Now, to get to the root of the crisis, should Miyetti Allah, the umbrella body of cattle herders allow the criminal activities of presumably a few misguided members or criminal elements that might have infiltrated its ranks be allowed to continue to tarnish their image resulting in genuine cattle herders becoming targets of anger and counter violence by the kith and kin of the victims of their atrocities?
Or should the umbrella body self-regulate by fishing out for discipline, those giving the majority a bad name?
In my view, those are necessary first steps towards reversing the current fast moving train of violence that our beloved country seems to have boarded and which can only lead to a train station of perdition.
To be clear, all the quit notices were issued on the same case of invasion and the takeover of the forests in the western region by heavily armed men disguised as herdsmen, making the hitherto serene forests toxic.
Could the forceful occupation of bandits of forests in Yoruba land be a case of another Sambisa forest in north east Nigeria in the making in the southwest?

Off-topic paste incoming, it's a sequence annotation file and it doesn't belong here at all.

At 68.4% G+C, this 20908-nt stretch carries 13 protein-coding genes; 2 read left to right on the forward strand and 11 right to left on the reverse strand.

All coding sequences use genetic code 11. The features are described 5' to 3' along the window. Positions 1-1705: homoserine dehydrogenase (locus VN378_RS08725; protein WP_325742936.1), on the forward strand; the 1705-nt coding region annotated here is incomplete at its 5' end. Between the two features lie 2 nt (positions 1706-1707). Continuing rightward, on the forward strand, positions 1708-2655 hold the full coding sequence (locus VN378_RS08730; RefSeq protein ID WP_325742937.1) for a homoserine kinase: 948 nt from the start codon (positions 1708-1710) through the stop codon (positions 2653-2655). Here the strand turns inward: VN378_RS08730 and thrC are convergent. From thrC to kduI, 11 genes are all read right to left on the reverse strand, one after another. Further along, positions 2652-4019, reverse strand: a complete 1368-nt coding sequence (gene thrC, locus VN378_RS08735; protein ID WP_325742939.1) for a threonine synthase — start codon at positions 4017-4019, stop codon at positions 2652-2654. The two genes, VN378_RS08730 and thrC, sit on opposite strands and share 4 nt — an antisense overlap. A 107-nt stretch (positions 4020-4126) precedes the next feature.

Bearing in mind that the dreaded forest in Borno State only became the home base for terrorists, cattle rustlers and generally an ungoverned area when the outlaws were allowed to reign supreme over the vast virgin land, it is most likely that it is in the bid to prevent a similar scenario with Sambisa being reinvented in the southwest that the quit notices to the bandits were issued by the authorities in line with the conventional wisdom-a stitch in time saves nine. That’s in addition to the fact that the escalation of the hostilities has been hindering the ancestral owners of the land from engaging in farming and hunting, which are their means of livelihood and sustenance, without which they would basically be doomed. So to the owners of the invaded forests, it is a question of survival.
That this malady has persisted for over half a decade yet not much has been demonstrably done to arrest the situation before it deteriorated to its current crisis level is very dispiriting.